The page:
Quarterly Data

This dashboard is used by our Coordinating Board and the broader community to monitor exits to permanent housing, average length of stay in homeless housing programs, and the rate of returns to homelessness.

Summary of Q3 2017 Dashboard: Last quarter we made some significant changes to how the Rare, Brief, and One-Time measures are calculated in order to better capture inflow and outflow from the homeless housing system. The paragraphs below summarize the Q3 2017 results as well as the changes to the methodology.

Rare

  • Methodology: Previously this measure only included exits to permanent housing from shelters, Safe Havens, transitional housing, rapid re-housing, and diversion programs. Now, this measure includes all households who exit to permanent housing from any program as well as those who self-resolve their housing crisis. Toggling the “Include Prevention?” option on the right-hand side of the dashboard will either include or exclude those households who were at risk of homelessness but were not literally homeless when they started the program.
  • Housing Goal: The Housing Goal is indicated on the “Rare” chart by the grey gap between the number of households who were permanently housed and the number we would need to house in order to reach functional zero by 2020. Originally, this model was calculated once per year; estimated inflow was based on Coordinated Entry assessments and estimated current need was based on the number of households in shelter or transitional housing. The revised model is updated monthly and is based on a more comprehensive analysis of the current number of homeless households, inflow, and outflow based on HMIS enrollments and CEA assessment information.
  • Results: More than 6,000 households have been permanently housed so far in 2017, exceeding the total number housed in calendar year 2016. However, the number of households decreased from Q2 to Q3 2017. When broken down by household type, the number of single adults and families housed decreased from Q2 to Q3, but the number of youth and young adults housed increased slightly. Overall, we need to increase the number of households we house each quarter by 2,300 in order to reach Functional Zero by the end of 2020.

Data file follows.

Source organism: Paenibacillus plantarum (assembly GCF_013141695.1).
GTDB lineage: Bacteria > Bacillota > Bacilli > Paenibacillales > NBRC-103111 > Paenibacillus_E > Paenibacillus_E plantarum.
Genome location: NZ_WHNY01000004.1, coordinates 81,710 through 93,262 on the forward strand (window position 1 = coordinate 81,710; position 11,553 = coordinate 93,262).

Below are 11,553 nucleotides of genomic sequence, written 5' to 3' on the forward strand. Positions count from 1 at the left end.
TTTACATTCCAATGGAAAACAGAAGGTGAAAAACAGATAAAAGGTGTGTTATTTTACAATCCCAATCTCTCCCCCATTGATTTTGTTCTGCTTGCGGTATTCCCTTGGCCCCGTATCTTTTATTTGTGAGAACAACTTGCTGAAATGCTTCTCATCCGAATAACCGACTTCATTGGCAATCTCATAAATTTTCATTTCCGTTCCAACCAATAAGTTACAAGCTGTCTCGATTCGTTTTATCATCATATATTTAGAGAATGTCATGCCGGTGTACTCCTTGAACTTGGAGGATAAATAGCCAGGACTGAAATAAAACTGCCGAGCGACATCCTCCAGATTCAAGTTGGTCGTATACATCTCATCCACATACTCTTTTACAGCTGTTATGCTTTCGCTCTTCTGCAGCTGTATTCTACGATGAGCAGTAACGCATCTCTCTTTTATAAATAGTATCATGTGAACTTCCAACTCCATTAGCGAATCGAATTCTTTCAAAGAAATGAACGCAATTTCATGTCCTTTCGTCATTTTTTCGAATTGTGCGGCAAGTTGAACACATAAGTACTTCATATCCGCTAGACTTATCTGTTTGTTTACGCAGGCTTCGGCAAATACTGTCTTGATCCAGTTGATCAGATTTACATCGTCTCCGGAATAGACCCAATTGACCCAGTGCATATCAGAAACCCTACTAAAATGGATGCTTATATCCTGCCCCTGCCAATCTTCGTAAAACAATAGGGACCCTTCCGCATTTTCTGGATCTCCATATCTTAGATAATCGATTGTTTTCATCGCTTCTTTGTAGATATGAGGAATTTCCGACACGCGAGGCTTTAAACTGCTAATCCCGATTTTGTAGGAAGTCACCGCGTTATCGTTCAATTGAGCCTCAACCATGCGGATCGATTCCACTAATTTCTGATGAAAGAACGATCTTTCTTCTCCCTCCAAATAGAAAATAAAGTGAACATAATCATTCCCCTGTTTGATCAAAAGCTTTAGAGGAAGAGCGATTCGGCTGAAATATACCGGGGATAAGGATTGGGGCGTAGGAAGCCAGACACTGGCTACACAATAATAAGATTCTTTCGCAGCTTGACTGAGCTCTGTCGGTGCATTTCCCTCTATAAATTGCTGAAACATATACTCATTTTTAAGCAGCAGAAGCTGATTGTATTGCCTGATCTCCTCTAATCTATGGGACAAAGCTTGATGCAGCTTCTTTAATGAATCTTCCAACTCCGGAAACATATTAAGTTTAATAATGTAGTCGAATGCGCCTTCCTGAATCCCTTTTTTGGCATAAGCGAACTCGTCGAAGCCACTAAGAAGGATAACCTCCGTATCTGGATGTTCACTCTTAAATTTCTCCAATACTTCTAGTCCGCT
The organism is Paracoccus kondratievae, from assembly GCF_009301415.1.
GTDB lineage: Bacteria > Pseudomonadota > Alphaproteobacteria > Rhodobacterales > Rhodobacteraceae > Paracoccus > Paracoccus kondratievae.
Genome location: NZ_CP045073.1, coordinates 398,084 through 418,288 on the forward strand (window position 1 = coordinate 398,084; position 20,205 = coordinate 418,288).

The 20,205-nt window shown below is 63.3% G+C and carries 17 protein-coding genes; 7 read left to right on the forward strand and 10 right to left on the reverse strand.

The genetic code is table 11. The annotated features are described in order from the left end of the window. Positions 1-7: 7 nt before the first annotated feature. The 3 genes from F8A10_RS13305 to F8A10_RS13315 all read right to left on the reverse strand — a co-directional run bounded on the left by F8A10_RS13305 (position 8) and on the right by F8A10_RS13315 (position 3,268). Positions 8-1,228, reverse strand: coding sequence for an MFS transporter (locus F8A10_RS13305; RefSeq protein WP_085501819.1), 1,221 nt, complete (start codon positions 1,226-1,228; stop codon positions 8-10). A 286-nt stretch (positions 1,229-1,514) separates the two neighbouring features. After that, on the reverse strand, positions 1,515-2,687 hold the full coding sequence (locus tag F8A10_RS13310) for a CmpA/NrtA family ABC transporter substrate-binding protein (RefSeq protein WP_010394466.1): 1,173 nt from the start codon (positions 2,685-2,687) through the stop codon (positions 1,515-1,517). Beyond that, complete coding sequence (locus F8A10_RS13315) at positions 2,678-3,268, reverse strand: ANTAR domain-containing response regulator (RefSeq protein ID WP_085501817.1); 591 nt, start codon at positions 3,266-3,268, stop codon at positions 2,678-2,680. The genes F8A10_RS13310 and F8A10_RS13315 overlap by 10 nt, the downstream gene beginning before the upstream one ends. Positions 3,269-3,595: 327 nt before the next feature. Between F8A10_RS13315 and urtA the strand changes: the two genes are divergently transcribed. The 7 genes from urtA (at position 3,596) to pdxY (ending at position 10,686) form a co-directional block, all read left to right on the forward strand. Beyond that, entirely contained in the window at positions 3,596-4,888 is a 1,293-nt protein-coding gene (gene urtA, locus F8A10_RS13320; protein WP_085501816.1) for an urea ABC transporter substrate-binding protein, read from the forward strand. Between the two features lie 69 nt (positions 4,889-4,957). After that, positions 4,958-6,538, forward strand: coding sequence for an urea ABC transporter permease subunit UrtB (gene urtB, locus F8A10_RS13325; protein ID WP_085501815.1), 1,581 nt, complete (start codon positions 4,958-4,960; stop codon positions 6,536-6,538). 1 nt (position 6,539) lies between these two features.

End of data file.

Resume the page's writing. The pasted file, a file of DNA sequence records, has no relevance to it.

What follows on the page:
Brief

  • Methodology: This measure has been updated to correct an error in the previous version of the dashboard.
  • Results: Overall, households spent slightly less time in shelter and transitional housing from Q4 2016-Q3 2017 (160 days) compared to Q3 2016-Q2 2017 (188 days). Both Families and Youth & Young Adults have met their “BRIEF” targets every quarter in 2017, spending less time in shelter and transitional housing than they did in 2016.

One-Time

  • Methodology: In order to align with the revised “Rare” measure, toggling the “Include Prevention?” option will either include or exclude those households who were at risk of homelessness but were not literally homeless when they started the program. Including these households decreases the number returning to homelessness because most of the households who seek prevention assistance remain housed once stabilized.
  • Results: Only 4.4% of households have returned to homelessness after being permanently housed in Q3 2017. As expected, returns to homelessness increased slightly for households who were permanently housed in Q1 and Q2 2017. Families are the least likely to return to homelessness, whereas youth and young adults were the most likely to return.

Reducing Racial Disparities:

  • Methodology: The Coordinating Board Dashboard now incorporates Hispanic/Latino ethnicity as well as race. Clients who identify as two or more races are categorized as Multi-Racial; those who identify as Hispanic/Latino along with up to one other race are categorized as Hispanic/Latino; and all other clients are categorized as the race they identified.
  • Results: People of color continue to experience homelessness at disproportionately high rates, and differences in the Rare, Brief, and One-Time outcome measures persist between households of different races. Among all race/ethnic groups, American Indian/Alaska Native and White households are least likely to exit programs to permanent housing and, along with Hispanic/Latino households, these groups are the most likely to return to homelessness. Black/African American and Hispanic/Latino households spend the longest amount of time in shelter and transitional housing (193 days on average).

Below, explore 2015 HMIS data by region and population.